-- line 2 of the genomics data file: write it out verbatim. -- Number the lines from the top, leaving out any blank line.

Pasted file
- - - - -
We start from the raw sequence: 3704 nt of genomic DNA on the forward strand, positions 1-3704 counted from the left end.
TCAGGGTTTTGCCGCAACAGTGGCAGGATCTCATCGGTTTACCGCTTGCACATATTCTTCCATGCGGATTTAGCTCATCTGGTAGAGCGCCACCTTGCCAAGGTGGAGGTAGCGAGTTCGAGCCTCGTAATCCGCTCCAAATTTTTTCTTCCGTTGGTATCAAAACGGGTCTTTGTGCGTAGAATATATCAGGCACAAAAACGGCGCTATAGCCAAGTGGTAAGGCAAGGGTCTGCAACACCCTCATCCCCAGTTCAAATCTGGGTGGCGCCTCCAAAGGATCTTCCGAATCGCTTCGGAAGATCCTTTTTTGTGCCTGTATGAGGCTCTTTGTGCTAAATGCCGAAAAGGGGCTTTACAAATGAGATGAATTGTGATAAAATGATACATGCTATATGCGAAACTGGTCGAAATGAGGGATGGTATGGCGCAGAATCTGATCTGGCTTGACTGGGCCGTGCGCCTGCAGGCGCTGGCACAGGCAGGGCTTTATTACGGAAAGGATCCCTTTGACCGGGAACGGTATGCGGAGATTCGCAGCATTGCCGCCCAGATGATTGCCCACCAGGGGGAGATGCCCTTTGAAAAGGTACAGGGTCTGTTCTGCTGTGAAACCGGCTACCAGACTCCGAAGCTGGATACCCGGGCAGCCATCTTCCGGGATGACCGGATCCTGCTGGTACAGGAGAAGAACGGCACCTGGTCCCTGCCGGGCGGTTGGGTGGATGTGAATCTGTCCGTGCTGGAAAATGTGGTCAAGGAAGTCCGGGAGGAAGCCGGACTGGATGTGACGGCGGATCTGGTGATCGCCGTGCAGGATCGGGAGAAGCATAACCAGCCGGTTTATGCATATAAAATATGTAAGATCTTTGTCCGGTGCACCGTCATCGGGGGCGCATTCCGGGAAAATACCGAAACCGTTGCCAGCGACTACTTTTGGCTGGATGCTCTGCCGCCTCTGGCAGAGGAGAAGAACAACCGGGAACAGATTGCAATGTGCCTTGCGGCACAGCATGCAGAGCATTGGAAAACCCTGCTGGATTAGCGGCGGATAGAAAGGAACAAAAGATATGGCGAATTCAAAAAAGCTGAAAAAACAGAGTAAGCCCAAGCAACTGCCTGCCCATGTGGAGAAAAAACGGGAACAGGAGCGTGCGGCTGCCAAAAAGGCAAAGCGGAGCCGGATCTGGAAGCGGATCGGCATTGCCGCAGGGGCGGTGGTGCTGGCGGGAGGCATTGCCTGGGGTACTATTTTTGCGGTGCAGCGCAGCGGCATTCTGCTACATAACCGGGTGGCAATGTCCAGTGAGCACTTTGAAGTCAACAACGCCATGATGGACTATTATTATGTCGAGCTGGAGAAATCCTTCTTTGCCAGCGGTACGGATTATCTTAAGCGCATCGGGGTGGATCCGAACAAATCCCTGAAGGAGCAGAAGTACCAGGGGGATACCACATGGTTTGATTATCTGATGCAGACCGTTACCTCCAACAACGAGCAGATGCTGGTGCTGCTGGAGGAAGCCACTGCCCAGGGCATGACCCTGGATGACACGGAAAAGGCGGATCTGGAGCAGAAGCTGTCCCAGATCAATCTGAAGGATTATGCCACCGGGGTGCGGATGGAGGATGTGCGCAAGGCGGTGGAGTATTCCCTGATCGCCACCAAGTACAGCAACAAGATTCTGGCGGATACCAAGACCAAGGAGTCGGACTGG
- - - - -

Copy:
TCAGGGTTTTGCCGCAACAGTGGCAGGATCTCATCGGTTTACCGCTTGCACATATTCTTCCATGCGGATTTAGCTCATCTGGTAGAGCGCCACCTTGCCAAGGTGGAGGTAGCGAGTTCGAGCCTCGTAATCCGCTCCAAATTTTTTCTTCCGTTGGTATCAAAACGGGTCTTTGTGCGTAGAATATATCAGGCACAAAAACGGCGCTATAGCCAAGTGGTAAGGCAAGGGTCTGCAACACCCTCATCCCCAGTTCAAATCTGGGTGGCGCCTCCAAAGGATCTTCCGAATCGCTTCGGAAGATCCTTTTTTGTGCCTGTATGAGGCTCTTTGTGCTAAATGCCGAAAAGGGGCTTTACAAATGAGATGAATTGTGATAAAATGATACATGCTATATGCGAAACTGGTCGAAATGAGGGATGGTATGGCGCAGAATCTGATCTGGCTTGACTGGGCCGTGCGCCTGCAGGCGCTGGCACAGGCAGGGCTTTATTACGGAAAGGATCCCTTTGACCGGGAACGGTATGCGGAGATTCGCAGCATTGCCGCCCAGATGATTGCCCACCAGGGGGAGATGCCCTTTGAAAAGGTACAGGGTCTGTTCTGCTGTGAAACCGGCTACCAGACTCCGAAGCTGGATACCCGGGCAGCCATCTTCCGGGATGACCGGATCCTGCTGGTACAGGAGAAGAACGGCACCTGGTCCCTGCCGGGCGGTTGGGTGGATGTGAATCTGTCCGTGCTGGAAAATGTGGTCAAGGAAGTCCGGGAGGAAGCCGGACTGGATGTGACGGCGGATCTGGTGATCGCCGTGCAGGATCGGGAGAAGCATAACCAGCCGGTTTATGCATATAAAATATGTAAGATCTTTGTCCGGTGCACCGTCATCGGGGGCGCATTCCGGGAAAATACCGAAACCGTTGCCAGCGACTACTTTTGGCTGGATGCTCTGCCGCCTCTGGCAGAGGAGAAGAACAACCGGGAACAGATTGCAATGTGCCTTGCGGCACAGCATGCAGAGCATTGGAAAACCCTGCTGGATTAGCGGCGGATAGAAAGGAACAAAAGATATGGCGAATTCAAAAAAGCTGAAAAAACAGAGTAAGCCCAAGCAACTGCCTGCCCATGTGGAGAAAAAACGGGAACAGGAGCGTGCGGCTGCCAAAAAGGCAAAGCGGAGCCGGATCTGGAAGCGGATCGGCATTGCCGCAGGGGCGGTGGTGCTGGCGGGAGGCATTGCCTGGGGTACTATTTTTGCGGTGCAGCGCAGCGGCATTCTGCTACATAACCGGGTGGCAATGTCCAGTGAGCACTTTGAAGTCAACAACGCCATGATGGACTATTATTATGTCGAGCTGGAGAAATCCTTCTTTGCCAGCGGTACGGATTATCTTAAGCGCATCGGGGTGGATCCGAACAAATCCCTGAAGGAGCAGAAGTACCAGGGGGATACCACATGGTTTGATTATCTGATGCAGACCGTTACCTCCAACAACGAGCAGATGCTGGTGCTGCTGGAGGAAGCCACTGCCCAGGGCATGACCCTGGATGACACGGAAAAGGCGGATCTGGAGCAGAAGCTGTCCCAGATCAATCTGAAGGATTATGCCACCGGGGTGCGGATGGAGGATGTGCGCAAGGCGGTGGAGTATTCCCTGATCGCCACCAAGTACAGCAACAAGATTCTGGCGGATACCAAGACCAAGGAGTCGGACTGG